Around Bosco: St. John Bosco Fights to Stay Open Among COVID-19 Surge
by Andrew Fierro, Managing Editor
As the new Omicron variant continues to spread rapidly across the nation, colleges across the state are beginning to return to online learning. However, St. John Bosco has taken preventive measures in order to stay in person as initially planned.
The first detected case of the variant in the United States occurred on December 1st in California. Since then, the variant has spread rapidly across the state and as well as the country. This variant has proven to be more contagious than the prior variants and has caused turmoil everywhere it has spread.
Since the first arrival of the variant, cases of COVID-19 have risen to record high numbers, with the average number of cases per week being more than double than that of a year prior, according to data released January 5th.
Though there has been an astronomical increase in the number of cases, the amount of hospitalizations are very low compared to the amount of contracted cases. The chances of someone being hospitalized due to the variant is only 2% with only a 5% chance of being admitted to the emergency room.
Even with this low hospitalization rate, this variant has caused a number of schools across the country to transition back to online learning for the time being. Though for Los Angeles United School District (LAUSD), the main priority is to make sure that this is not the case. Although many colleges and universities in the state have already made the announcement that they will be returning to online learning, K-12 schools in the LAUSD are doing everything possible to avoid this situation.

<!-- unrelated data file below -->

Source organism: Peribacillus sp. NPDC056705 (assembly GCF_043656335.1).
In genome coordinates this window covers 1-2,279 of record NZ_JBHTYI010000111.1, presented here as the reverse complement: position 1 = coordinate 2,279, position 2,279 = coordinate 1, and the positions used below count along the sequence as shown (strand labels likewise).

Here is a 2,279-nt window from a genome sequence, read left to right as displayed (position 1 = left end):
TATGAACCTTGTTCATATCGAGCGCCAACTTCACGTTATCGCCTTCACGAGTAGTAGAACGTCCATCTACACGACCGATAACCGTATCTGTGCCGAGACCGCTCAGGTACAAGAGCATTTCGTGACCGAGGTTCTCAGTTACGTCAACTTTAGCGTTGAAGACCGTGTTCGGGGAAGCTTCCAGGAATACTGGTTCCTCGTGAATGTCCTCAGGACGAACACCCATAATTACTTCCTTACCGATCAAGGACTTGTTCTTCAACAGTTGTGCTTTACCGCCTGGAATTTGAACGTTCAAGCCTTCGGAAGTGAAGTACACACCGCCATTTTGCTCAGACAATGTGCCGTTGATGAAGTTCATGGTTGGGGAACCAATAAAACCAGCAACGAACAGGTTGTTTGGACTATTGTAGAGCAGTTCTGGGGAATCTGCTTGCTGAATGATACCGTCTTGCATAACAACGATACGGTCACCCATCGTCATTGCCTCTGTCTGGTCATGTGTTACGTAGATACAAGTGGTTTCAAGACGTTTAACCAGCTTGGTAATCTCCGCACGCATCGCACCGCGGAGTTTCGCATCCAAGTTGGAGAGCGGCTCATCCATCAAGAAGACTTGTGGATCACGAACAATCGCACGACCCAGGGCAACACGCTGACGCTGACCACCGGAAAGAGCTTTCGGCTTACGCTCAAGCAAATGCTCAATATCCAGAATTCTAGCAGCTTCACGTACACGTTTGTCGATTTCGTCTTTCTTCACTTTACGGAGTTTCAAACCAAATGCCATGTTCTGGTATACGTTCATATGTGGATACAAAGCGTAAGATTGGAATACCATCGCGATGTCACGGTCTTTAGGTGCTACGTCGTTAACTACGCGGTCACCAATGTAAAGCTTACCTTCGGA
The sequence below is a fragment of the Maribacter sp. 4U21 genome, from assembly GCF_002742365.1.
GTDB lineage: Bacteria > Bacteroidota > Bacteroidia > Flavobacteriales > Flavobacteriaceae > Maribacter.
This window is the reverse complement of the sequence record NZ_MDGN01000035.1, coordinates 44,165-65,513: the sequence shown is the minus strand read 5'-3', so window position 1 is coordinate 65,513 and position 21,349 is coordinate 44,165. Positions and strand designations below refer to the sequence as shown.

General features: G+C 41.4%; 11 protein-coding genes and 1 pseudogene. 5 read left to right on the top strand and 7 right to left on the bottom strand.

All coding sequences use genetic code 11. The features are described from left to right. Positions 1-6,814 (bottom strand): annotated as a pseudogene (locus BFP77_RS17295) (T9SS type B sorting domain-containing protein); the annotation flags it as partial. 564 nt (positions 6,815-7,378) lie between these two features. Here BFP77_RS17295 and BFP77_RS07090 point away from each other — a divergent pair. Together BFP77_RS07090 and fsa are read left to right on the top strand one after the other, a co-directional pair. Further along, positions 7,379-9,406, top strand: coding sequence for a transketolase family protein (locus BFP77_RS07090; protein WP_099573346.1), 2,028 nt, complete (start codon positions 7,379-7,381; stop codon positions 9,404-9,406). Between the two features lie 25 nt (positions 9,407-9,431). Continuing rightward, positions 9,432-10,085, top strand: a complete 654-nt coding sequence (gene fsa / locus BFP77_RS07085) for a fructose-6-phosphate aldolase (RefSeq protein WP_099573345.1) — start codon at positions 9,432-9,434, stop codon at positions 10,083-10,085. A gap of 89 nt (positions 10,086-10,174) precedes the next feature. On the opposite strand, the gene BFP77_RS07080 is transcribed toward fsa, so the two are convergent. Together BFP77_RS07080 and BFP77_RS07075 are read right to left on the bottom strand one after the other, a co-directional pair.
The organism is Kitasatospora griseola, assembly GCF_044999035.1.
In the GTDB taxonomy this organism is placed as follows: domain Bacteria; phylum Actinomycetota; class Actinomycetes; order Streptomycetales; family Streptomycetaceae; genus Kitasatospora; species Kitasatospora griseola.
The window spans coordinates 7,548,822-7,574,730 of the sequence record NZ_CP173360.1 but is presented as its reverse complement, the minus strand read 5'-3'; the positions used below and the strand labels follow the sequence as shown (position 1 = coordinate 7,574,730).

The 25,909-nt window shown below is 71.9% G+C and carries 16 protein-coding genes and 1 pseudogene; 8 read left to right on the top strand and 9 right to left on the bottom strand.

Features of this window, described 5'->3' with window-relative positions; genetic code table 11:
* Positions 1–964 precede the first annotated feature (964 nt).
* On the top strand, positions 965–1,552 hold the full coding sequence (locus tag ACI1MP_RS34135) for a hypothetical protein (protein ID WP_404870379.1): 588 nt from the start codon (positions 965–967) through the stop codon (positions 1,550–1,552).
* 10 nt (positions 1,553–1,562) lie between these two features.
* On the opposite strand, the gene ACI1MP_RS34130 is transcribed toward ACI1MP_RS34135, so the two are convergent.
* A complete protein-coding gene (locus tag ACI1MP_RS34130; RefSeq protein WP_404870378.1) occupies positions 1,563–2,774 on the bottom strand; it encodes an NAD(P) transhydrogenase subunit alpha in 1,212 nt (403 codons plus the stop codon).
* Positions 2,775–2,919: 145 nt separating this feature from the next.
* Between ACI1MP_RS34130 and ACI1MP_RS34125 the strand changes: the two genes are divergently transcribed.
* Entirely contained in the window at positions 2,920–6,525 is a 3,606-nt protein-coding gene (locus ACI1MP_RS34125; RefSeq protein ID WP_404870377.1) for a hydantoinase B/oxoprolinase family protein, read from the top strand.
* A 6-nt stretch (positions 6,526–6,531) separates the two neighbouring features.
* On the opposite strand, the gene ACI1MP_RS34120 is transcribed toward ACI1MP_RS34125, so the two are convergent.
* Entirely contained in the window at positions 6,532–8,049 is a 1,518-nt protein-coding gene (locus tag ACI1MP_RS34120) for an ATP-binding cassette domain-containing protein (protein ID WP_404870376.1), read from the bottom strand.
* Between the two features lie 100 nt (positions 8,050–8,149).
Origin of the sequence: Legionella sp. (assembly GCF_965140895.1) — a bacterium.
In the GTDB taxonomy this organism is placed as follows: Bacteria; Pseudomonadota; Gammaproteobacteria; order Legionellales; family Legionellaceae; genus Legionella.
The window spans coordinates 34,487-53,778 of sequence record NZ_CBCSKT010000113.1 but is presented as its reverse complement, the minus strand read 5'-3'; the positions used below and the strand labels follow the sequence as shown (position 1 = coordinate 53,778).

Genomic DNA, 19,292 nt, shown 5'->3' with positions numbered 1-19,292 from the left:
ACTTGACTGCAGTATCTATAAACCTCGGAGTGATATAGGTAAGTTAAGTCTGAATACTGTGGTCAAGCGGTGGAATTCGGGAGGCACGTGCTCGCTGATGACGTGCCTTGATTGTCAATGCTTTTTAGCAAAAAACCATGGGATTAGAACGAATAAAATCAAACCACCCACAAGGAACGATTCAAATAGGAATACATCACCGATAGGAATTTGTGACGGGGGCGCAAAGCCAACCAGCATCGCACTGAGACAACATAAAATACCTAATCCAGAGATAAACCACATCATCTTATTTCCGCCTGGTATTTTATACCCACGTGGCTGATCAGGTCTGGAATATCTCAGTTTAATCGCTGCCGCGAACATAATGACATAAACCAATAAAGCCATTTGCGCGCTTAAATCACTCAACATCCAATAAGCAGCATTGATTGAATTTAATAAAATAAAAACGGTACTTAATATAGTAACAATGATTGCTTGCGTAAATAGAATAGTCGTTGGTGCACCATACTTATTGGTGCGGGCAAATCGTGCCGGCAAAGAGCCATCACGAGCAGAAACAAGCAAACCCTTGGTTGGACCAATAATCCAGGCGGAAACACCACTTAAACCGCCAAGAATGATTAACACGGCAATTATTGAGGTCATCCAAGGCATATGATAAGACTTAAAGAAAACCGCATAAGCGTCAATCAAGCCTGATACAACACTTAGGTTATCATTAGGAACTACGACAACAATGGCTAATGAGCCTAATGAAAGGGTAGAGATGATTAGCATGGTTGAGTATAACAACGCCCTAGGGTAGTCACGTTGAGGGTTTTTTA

The LAUSD prepared in many different ways to remain on campus for the remainder of the school year to ready themselves for many possible scenarios that may affect the way schools conduct class. For example, the district has set up more than enough resources in the case of staff shortages in order to assure that the students continue to receive education while remaining on campus.
In a similar situation, Bosco has also decided that the benefits of staying on campus are too high to return to online learning, if it can be avoided safely. Due to this, the school has been working to make sure that everything that is possible is done to keep the students safe and on campus.
To ensure that the students would be able to return to campus safely, the school conducted a mandatory COVID-19 test on Friday, January 7th for all students and faculty. In order to return to school, students and faculty must have tested negative no more than 72 hours before Monday, January 10th, the day school resumed.
Following this test, Bosco will continue to administer weekly tests to all faculty and staff, as well as student athletes. Bosco’s Principal, Dr. Kris Anderson, was pleased to see that the number of students testing positive for COVID-19 was significantly lower than that of other schools in the area.
“We are at about 7%, tremendously lower than a lot of our public school counterparts are,” said Dr. Anderson.
This figure has a lot to do with how St. John Bosco will conduct on-campus learning and the safety measures that they have put in place. Dr. Anderson feels that this is very much to the credit of the students and families of the Bosco community.
“Our families are doing a really good job. If people weren’t taking it seriously, our number would have been a lot higher. I am really proud of our community for taking it seriously so that we were able to stay on campus,” said Dr. Anderson.
Being online is something that many students will remember as being a difficult adjustment, and it was not nearly as beneficial as being on campus. Many of Bosco’s teachers feel the same way, and Dr. Anderson wants all students to continue to learn on campus so that they can get the most out of their education.
“It wasn’t fun for any of us. Being a teacher in a classroom when you are trying to teach everyone, or when half of your class is at home, it’s even worse. Our goal set back in August was to have 180 days of instruction on campus, and to this point, everybody is holding up their end of the bargain,” said Dr. Anderson.
With all the steps that Bosco is taking and through the commitment of the community, the hope is that the remainder of the year will be able to be held entirely on campus. As both the students and the teachers are enjoying on-campus instruction, neither would be thrilled with a transition back to online learning.